By Daniel Runde, Michael Levett, and Caitlin Allmaier
Produce sale at local market in Malawi. Photo courtesy of the International Food Policy Research Institute (IFPRI).
CSIS and the Rockefeller Foundation recently facilitated a multi-day dialogue at the Rockefeller Foundation’s Bellagio Center on Lake Como, Italy, which focused on the vital, unmatched role the private sector can and should play in creating and sustaining market-driven solutions to the wide-ranging problem of post-harvest loss, particularly in sub-Saharan Africa. The Convening’s participants clarified the role post-harvest loss (PHL) currently plays in the planning and decision-making processes of most of agriculture’s global and regional private sector: reducing food loss and spoilage is rarely if ever a specific focus of most companies participating in food product supply chains; rather, PHL is seen as an element or an outcome of strategies, practices, and initiatives adopted in pursuit of effective and sustainable supply chains. Continue reading
By Simone Schenkel
President Barack Obama and Indian Prime Minister Narendra Modi greet attendees of the U.S.-India CEO Forum in New Delhi, India. Photo Courtesy of the White House Photo via Pete Souza.
In a recent trip to India, President Obama announced the creation of the Indian Diaspora Investment Initiative, a U.S. Agency for International Development (USAID) and Calvert Foundation partnership that allows Indian-Americans to use would-be remittances to support key sectors such as financial inclusion, health, education, and agriculture.
While remittances have long been viewed as critical to supporting low-income countries, most funds are transmitted directly to households rather than to community resources. Through this public-private partnership, investors large and small will be able purchase Community Investment Notes later this year through the Calvert Foundation to fund a variety of social enterprise projects. Continue reading
By Milos Purkovic
The new Sri Lanka President Mithripala Sirisena has a tough job ahead. Having defeated the Mahinda Rajapaksa in a dramatic snap election in January, the former cabinet member now has the task of leading one of South Asia’s most corrupt countries; Sri Lanka has long struggled with governance and investment climate and continues to sit at the lower half of the World Bank’s Doing Business index. However, Sirisena’s 100-day reform program provides an opportunity to address these issues by emphasizing good governance and rule of law, investing in basic public institutions, judicial reform, and catalyzing press freedom.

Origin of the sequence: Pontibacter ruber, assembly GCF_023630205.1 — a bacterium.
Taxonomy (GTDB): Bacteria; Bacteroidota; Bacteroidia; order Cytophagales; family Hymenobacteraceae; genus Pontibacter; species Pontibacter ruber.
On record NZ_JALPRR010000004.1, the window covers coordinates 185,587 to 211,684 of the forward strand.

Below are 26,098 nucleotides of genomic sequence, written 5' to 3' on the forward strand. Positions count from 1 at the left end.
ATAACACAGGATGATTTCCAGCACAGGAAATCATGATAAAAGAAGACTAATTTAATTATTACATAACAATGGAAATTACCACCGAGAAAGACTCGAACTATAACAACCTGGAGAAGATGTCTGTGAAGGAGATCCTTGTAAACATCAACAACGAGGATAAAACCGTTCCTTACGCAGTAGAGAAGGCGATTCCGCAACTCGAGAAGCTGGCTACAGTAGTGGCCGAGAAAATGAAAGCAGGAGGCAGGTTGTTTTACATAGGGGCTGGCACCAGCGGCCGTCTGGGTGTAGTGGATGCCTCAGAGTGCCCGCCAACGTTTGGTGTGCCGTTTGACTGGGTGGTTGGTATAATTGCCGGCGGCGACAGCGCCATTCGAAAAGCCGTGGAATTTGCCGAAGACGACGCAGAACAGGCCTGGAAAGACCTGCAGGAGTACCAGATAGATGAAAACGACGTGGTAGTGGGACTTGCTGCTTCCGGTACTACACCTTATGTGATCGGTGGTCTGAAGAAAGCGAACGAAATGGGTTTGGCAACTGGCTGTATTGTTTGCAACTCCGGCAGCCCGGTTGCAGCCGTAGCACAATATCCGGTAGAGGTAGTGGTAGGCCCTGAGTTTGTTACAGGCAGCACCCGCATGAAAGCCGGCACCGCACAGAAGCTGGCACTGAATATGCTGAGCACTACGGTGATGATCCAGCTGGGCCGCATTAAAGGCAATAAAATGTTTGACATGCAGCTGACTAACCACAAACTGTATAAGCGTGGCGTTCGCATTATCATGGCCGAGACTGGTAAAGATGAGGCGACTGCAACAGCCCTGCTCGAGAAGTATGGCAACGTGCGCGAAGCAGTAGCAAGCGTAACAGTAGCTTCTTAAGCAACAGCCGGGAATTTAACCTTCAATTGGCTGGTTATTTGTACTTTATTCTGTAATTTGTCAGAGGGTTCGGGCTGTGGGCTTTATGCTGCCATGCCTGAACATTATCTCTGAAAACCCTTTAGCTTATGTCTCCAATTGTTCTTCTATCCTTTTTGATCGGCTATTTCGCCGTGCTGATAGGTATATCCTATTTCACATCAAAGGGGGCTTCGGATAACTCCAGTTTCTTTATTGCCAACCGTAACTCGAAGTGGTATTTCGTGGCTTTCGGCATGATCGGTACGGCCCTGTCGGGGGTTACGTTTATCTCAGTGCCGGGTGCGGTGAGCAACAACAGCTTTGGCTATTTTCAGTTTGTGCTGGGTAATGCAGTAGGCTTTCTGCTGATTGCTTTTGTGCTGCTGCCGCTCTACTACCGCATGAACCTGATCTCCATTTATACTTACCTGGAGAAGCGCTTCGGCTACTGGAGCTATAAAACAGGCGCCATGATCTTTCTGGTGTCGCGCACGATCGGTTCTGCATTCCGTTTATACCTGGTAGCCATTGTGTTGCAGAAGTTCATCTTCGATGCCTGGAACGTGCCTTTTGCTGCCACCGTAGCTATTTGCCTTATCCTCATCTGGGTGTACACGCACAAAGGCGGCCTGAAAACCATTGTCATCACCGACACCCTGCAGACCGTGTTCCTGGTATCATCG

Assistant Secretary of State for South and Central Asia, Mrs. Nisha Biswal, with newly elected President Mithripala Sirisena
As a first step, on January 21 the new parliament introduced legislation to repeal a 2010 constitutional amendment which discontinued the Constitutional Council, empowered the president to dismiss or appoint members of the judiciary, and allowed for a third presidential term. The 2010 amendment was widely viewed as the previous administration’s attempt to consolidate power, and The United Nations Human Rights Committee had made numerous requests to repeal the amendment since its passage. The new legislation will likely reinstate the Constitutional Council meant to safeguard the Constitution, set a two-time term limit, and introduce checks and balances to the executive. Continue reading
By Samantha Prior
South Korea is often viewed as a developmental success story; over the last fifty years it has been successfully transitioning from aid recipient to aid donor. In 2010 South Korea became a member of OECD, marking a significant step in its efforts towards becoming a major aid donor. Here are some notable statistics that give a sense of Korea’s evolution from recipient to donor:
Overall growth is stunning: In the post-war period South Korea was one of the world’s poorest countries with a per capita income of $64, and received large amounts of aid, specifically from the U.S. (12.7 billion between 1945 and the late 1990s, according to the Korean government), to repair its broken economy. The South Korean economy has steadily improved over the last 50+ years (it is currently the world’s 12th largest economy), which enabled it to start giving aid in the end of the 20th century. The Korea Eximbank’s Economic Development and Co-operation Fund (EDCF) was created in 1987, followed by the Korea International Co-operation Agency (KOICA) in 1991.